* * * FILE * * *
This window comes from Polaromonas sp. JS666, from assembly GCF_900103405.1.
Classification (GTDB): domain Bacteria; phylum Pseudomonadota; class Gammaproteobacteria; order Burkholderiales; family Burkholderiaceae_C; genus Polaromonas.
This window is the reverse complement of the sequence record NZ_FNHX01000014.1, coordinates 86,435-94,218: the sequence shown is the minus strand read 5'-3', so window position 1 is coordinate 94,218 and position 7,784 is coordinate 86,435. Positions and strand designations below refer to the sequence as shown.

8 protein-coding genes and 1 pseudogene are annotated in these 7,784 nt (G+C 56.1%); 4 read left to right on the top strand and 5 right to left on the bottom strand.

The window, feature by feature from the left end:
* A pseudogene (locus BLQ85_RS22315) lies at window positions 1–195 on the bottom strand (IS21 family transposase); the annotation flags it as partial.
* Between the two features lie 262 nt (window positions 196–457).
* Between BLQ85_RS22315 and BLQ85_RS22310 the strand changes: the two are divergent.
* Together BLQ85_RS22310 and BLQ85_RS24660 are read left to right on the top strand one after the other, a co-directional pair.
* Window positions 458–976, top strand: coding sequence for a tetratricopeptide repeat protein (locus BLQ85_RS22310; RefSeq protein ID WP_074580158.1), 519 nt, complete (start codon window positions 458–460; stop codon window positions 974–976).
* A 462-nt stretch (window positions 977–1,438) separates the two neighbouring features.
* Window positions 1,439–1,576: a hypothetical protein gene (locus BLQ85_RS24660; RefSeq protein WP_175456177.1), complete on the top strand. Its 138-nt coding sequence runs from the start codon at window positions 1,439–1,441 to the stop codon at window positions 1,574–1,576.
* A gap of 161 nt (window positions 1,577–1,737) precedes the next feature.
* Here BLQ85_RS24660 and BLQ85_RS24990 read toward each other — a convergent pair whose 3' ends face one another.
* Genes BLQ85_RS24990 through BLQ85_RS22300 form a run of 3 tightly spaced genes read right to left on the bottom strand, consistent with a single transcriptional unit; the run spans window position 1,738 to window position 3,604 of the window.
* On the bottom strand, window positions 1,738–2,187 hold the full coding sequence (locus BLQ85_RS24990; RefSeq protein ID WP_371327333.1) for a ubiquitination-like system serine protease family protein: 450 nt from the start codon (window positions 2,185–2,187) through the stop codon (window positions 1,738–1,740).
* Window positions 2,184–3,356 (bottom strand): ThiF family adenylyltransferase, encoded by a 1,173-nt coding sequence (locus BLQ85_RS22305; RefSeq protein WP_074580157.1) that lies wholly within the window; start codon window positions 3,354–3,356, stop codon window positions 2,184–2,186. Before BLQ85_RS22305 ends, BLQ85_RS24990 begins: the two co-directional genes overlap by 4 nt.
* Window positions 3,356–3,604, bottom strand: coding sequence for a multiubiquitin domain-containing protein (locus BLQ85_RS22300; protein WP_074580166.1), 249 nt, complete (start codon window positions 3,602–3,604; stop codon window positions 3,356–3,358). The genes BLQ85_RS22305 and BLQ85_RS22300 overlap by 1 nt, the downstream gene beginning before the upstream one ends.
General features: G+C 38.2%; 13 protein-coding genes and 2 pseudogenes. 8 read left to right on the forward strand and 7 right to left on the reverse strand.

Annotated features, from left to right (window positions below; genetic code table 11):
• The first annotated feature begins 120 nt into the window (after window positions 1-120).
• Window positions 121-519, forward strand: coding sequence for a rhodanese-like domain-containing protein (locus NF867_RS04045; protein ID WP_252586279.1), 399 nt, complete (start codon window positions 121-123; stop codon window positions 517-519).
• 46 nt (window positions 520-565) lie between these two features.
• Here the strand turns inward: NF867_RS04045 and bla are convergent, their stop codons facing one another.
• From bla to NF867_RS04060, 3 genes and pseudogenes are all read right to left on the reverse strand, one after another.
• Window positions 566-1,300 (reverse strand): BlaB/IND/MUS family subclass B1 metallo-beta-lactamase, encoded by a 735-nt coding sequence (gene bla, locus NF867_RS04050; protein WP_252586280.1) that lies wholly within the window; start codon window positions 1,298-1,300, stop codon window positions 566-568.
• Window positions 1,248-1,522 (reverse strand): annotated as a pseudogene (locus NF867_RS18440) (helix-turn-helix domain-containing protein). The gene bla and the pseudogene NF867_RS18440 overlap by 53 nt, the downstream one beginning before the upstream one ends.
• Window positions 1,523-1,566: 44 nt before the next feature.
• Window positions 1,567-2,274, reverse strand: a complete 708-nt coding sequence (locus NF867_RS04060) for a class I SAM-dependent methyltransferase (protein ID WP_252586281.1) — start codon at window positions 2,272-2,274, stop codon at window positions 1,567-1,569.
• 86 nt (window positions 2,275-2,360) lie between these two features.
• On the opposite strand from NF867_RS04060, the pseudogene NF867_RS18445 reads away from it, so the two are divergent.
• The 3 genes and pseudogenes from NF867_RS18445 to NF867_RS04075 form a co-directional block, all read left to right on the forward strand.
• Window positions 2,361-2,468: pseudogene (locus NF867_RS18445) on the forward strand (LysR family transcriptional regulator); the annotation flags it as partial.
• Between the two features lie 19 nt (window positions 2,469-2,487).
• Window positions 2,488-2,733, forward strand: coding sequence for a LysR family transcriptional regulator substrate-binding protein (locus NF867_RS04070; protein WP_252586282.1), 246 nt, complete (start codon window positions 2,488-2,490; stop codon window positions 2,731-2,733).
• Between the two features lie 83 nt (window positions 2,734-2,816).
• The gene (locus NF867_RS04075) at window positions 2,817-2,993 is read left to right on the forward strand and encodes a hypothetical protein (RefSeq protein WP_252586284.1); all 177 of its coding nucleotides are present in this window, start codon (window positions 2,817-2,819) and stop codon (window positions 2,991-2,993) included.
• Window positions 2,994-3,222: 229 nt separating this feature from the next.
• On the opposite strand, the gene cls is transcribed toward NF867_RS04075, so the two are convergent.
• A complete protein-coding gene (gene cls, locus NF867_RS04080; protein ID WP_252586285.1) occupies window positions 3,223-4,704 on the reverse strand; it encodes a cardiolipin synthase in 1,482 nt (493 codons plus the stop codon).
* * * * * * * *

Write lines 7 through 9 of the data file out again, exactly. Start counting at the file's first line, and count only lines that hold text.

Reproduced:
* Between the two features lie 262 nt (window positions 196–457).
* Between BLQ85_RS22315 and BLQ85_RS22310 the strand changes: the two are divergent.
* Together BLQ85_RS22310 and BLQ85_RS24660 are read left to right on the top strand one after the other, a co-directional pair.